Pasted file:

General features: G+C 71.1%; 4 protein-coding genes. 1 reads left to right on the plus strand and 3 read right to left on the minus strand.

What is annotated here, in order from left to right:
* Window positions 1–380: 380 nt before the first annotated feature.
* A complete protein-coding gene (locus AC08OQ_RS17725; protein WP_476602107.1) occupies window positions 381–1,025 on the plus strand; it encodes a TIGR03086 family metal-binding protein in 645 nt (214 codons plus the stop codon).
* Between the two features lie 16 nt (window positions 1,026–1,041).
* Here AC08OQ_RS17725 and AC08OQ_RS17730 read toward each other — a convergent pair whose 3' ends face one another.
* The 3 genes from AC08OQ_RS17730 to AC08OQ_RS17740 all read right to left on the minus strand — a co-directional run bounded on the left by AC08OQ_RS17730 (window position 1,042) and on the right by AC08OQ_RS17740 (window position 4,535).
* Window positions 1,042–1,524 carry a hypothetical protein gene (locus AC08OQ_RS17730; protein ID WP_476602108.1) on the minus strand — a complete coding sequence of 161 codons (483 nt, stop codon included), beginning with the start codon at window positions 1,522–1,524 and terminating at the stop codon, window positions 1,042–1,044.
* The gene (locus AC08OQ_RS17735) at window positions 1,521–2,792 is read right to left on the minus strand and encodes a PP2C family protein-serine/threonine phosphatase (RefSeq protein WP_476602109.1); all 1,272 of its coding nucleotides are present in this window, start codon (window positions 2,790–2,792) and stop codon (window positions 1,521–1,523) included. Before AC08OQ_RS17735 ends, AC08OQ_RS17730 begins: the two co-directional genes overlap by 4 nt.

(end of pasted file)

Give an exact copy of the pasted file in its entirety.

General features: G+C 71.1%; 4 protein-coding genes. 1 reads left to right on the plus strand and 3 read right to left on the minus strand.

What is annotated here, in order from left to right:
* Window positions 1–380: 380 nt before the first annotated feature.
* A complete protein-coding gene (locus AC08OQ_RS17725; protein WP_476602107.1) occupies window positions 381–1,025 on the plus strand; it encodes a TIGR03086 family metal-binding protein in 645 nt (214 codons plus the stop codon).
* Between the two features lie 16 nt (window positions 1,026–1,041).
* Here AC08OQ_RS17725 and AC08OQ_RS17730 read toward each other — a convergent pair whose 3' ends face one another.
* The 3 genes from AC08OQ_RS17730 to AC08OQ_RS17740 all read right to left on the minus strand — a co-directional run bounded on the left by AC08OQ_RS17730 (window position 1,042) and on the right by AC08OQ_RS17740 (window position 4,535).
* Window positions 1,042–1,524 carry a hypothetical protein gene (locus AC08OQ_RS17730; protein ID WP_476602108.1) on the minus strand — a complete coding sequence of 161 codons (483 nt, stop codon included), beginning with the start codon at window positions 1,522–1,524 and terminating at the stop codon, window positions 1,042–1,044.
* The gene (locus AC08OQ_RS17735) at window positions 1,521–2,792 is read right to left on the minus strand and encodes a PP2C family protein-serine/threonine phosphatase (RefSeq protein WP_476602109.1); all 1,272 of its coding nucleotides are present in this window, start codon (window positions 2,790–2,792) and stop codon (window positions 1,521–1,523) included. Before AC08OQ_RS17735 ends, AC08OQ_RS17730 begins: the two co-directional genes overlap by 4 nt.